Reviewed by Gail M. Burns, July 2002
Oh dear, oh dear! How to delicately put this…? Mr. Richard Smithies, co-owner and director of the Greenwoods Theatre at Norfolk, has seen fit to star himself in the current production of A Private Buffoon, a one-man musical focusing on the professional life of Sir W.S. Gilbert (1836-1911), the dramatist and lyricist half of Gilbert and Sullivan. This would be an okay idea, if Mr. Smithies could sing or if he knew what size clothes he wore. The fact that he can select neither a pair of trousers or a theatrical role that fit him, seems to bode very ill for the future of the Greenwoods Theatre under his direction. This is a great pity because he and co-owner Maura Cavanaugh have done a great job restoring this jewel of a Victorian opera house, and A Private Buffoon would seem to be the kind of intimate show well suited to the theatre’s small stage and historical period.
But almost more troubling to me than the fact that an actor/director/theatre owner would insinuate himself into an inappropriate vehicle (it has happened before and it will happen again), is the fact that this is the third recently written play I have seen which seems to have succeeded in major theatrical centers as well as smaller regional theatres, without being even passably well-written. I have no objection to popular theatre, lord knows I don’t want to sit through Hamlet every night myself, but if the populace is being sold inferior goods and told that it is great theatre, then we are doing everyone a great disservice.
These three plays -- Dirty Blonde, A Private Buffoon, and My Way: A Tribute to Frank Sinatra -- all claim the biography of a 20th century celebrity as their basis, but I learned more from half an hour’s research on the Internet than I did at any of the performances. Being a biography-reading kinda gal, I found that I already knew as much about Mae West and W.S. Gilbert as the playwrights presented.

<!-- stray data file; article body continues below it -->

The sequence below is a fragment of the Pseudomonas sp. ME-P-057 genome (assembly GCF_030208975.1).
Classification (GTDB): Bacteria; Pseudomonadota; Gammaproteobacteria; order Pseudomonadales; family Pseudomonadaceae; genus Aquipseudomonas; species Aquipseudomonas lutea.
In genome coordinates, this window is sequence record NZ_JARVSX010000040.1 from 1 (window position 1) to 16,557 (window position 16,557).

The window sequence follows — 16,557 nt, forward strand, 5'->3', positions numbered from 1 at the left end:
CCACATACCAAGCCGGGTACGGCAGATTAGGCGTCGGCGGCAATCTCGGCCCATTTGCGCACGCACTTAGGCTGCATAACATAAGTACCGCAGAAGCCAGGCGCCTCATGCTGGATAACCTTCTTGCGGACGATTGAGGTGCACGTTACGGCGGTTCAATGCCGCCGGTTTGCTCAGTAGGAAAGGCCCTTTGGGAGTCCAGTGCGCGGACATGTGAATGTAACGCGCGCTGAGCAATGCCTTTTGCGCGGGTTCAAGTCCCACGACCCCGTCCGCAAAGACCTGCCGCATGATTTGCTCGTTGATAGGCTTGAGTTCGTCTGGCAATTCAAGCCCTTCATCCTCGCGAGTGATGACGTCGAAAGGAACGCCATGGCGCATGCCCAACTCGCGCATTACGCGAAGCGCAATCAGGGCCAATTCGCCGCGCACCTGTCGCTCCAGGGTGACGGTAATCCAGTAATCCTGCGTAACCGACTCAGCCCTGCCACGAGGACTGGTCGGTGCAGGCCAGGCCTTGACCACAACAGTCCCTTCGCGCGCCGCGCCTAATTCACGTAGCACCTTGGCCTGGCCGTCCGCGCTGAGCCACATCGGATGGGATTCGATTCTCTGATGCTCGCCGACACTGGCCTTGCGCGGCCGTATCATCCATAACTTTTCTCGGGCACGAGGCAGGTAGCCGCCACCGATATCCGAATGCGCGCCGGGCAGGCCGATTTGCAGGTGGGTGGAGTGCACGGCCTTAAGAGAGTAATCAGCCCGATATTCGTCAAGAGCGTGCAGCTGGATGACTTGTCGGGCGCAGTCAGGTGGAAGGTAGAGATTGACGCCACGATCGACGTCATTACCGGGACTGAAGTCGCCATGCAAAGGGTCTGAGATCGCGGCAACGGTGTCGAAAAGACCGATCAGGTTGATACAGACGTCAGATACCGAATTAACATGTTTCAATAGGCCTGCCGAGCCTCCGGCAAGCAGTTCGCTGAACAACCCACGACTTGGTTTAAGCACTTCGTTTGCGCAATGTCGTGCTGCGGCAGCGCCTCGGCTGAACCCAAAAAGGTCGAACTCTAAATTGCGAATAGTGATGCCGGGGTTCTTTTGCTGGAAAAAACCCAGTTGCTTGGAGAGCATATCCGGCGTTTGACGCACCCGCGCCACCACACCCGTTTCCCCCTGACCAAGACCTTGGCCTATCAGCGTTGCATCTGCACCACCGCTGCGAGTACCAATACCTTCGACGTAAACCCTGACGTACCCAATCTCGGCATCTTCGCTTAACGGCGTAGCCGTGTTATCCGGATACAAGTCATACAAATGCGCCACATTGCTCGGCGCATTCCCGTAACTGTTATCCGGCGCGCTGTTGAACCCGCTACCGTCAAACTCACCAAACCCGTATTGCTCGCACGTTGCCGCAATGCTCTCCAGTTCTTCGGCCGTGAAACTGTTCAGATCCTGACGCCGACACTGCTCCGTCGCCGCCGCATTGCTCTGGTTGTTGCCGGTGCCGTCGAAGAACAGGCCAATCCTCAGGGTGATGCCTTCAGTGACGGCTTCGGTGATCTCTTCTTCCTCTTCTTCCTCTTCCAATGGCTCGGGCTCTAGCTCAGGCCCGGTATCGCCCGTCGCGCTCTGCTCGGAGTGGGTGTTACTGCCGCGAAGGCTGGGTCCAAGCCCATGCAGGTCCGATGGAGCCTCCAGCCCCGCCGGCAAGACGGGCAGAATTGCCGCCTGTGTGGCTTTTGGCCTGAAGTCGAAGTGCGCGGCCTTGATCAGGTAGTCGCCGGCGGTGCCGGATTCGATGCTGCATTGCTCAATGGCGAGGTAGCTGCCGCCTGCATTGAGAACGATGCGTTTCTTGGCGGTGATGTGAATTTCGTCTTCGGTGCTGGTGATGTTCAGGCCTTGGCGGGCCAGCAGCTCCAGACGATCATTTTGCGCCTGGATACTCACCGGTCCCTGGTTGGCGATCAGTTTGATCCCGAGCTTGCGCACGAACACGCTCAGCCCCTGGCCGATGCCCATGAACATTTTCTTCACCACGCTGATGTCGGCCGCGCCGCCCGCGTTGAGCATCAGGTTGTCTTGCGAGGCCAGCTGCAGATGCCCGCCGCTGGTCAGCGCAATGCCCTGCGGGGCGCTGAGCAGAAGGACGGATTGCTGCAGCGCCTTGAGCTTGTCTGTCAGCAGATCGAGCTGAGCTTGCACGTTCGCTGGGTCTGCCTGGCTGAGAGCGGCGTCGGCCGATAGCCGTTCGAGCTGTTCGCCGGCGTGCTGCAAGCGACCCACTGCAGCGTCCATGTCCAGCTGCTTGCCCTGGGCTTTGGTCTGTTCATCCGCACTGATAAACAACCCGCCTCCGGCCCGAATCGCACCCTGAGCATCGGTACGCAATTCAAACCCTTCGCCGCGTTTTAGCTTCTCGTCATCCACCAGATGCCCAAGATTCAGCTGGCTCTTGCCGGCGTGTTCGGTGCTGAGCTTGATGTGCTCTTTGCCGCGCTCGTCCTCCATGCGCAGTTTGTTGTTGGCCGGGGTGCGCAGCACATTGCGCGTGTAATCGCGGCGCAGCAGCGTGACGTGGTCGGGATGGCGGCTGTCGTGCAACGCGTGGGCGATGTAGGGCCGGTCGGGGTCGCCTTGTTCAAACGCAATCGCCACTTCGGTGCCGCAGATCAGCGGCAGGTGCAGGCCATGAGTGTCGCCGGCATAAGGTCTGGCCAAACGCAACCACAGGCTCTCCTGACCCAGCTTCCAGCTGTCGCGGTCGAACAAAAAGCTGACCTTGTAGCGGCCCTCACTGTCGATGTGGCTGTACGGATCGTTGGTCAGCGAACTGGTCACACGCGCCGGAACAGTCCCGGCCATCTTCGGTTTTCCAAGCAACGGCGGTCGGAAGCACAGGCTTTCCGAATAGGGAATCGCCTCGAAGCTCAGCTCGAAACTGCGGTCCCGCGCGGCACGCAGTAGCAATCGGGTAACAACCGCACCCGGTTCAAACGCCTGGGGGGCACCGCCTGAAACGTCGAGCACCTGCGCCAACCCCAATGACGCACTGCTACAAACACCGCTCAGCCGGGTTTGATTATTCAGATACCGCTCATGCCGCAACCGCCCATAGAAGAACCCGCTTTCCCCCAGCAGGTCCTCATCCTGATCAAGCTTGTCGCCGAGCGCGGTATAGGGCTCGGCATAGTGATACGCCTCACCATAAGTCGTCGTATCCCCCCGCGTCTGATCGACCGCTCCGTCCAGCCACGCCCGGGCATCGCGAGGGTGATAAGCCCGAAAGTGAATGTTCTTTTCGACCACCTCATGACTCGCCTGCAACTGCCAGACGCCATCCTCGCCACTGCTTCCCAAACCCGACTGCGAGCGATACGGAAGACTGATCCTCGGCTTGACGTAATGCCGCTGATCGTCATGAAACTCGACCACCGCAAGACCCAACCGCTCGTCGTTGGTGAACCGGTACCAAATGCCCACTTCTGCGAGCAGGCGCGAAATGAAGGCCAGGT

A Private Buffoon did offer up some obscure songs for which Gilbert had written the lyrics, but they were so badly sung by Smithies that I could not form any real opinion of them. All they made me wonder was why, since they were not composed by Sir Arthur Sullivan, he was the only composer given credit in the program. I had already questioned the sense of writing a “musical” in which all the music is performed by the lyricist.
Playwright John Wolfson has chosen to focus A Private Buffoon solely on Gilbert’s professional life and largely on the time spent in collaboration with Sullivan. I would have liked to have heard more about the writing of the Bab Ballads and some talk of his childhood and home life. It was the custom for actors, playwrights, or producers to direct shows in those days, and Gilbert directed the Savoy operas in a tyrannical manner, having control over everything from casting to costuming. Gilbert loved the “new media” of his day. He was an early investor in the telephone and made reference to the gadget in the lyrics for H.M.S. Pinafore. The Savoy was the first theatre in London to use electrical lighting beginning with the opening of Iolanthe in 1882. Surely these are stories worth telling, stories that enhance the tale of Gilbert’s collaboration with Sullivan, rather than detracting from it.
The set, for which credit is given to Wide Open Spaces, is quite charming and serviceable, but ever so slightly unfinished. I wanted to go get a paintbrush and touch up the odd spot during intermission so that it would look really spiffy instead of slightly shabby. And the less said about Smithies’ unfortunate costumes, credited to Glad Rags, the better. They didn’t fit him and they didn’t fit the period.
It is clear that not enough impartial eyes looked over this show before it opened to the public. It is all very well to own your own theatre and to take part in the shows that are mounted there, but you need to at least look in a mirror, if not consult with other folks, before you pull back the curtain. I would like to see Greenwoods Theatre succeed, and I hope that the rest of their 4th season is more professionally presented and appealing than this opening show.
A Private Buffoon runs through July 7 at the the Greenwoods Theatre at Norfolk on Rt. 44 in Norfolk. The show runs two and a half hours with one intermission and is suitable for the whole family. Please call the box office at 860-542-0026 for tickets and information.
copyright Gail M. Burns, 2002